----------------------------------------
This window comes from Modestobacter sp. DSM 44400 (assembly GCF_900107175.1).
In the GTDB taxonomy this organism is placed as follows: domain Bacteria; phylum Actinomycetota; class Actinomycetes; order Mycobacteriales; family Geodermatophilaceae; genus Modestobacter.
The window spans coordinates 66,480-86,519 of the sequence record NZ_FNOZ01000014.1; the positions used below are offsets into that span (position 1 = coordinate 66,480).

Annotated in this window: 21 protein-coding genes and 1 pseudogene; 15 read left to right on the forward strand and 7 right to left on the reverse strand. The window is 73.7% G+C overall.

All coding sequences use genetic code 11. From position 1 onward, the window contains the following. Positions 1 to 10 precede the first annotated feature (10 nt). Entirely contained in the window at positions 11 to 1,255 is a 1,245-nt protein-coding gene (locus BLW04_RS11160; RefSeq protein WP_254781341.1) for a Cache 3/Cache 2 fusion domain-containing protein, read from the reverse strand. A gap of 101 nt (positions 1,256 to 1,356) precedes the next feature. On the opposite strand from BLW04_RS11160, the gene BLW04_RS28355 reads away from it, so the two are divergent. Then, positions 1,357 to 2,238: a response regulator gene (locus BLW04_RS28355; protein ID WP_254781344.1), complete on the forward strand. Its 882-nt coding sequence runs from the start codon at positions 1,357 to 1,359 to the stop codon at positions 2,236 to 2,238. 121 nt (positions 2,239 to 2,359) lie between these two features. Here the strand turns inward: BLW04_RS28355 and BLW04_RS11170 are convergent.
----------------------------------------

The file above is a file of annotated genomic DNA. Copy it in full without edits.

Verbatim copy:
This window comes from Modestobacter sp. DSM 44400 (assembly GCF_900107175.1).
In the GTDB taxonomy this organism is placed as follows: domain Bacteria; phylum Actinomycetota; class Actinomycetes; order Mycobacteriales; family Geodermatophilaceae; genus Modestobacter.
The window spans coordinates 66,480-86,519 of the sequence record NZ_FNOZ01000014.1; the positions used below are offsets into that span (position 1 = coordinate 66,480).

Annotated in this window: 21 protein-coding genes and 1 pseudogene; 15 read left to right on the forward strand and 7 right to left on the reverse strand. The window is 73.7% G+C overall.

All coding sequences use genetic code 11. From position 1 onward, the window contains the following. Positions 1 to 10 precede the first annotated feature (10 nt). Entirely contained in the window at positions 11 to 1,255 is a 1,245-nt protein-coding gene (locus BLW04_RS11160; RefSeq protein WP_254781341.1) for a Cache 3/Cache 2 fusion domain-containing protein, read from the reverse strand. A gap of 101 nt (positions 1,256 to 1,356) precedes the next feature. On the opposite strand from BLW04_RS11160, the gene BLW04_RS28355 reads away from it, so the two are divergent. Then, positions 1,357 to 2,238: a response regulator gene (locus BLW04_RS28355; protein ID WP_254781344.1), complete on the forward strand. Its 882-nt coding sequence runs from the start codon at positions 1,357 to 1,359 to the stop codon at positions 2,236 to 2,238. 121 nt (positions 2,239 to 2,359) lie between these two features. Here the strand turns inward: BLW04_RS28355 and BLW04_RS11170 are convergent.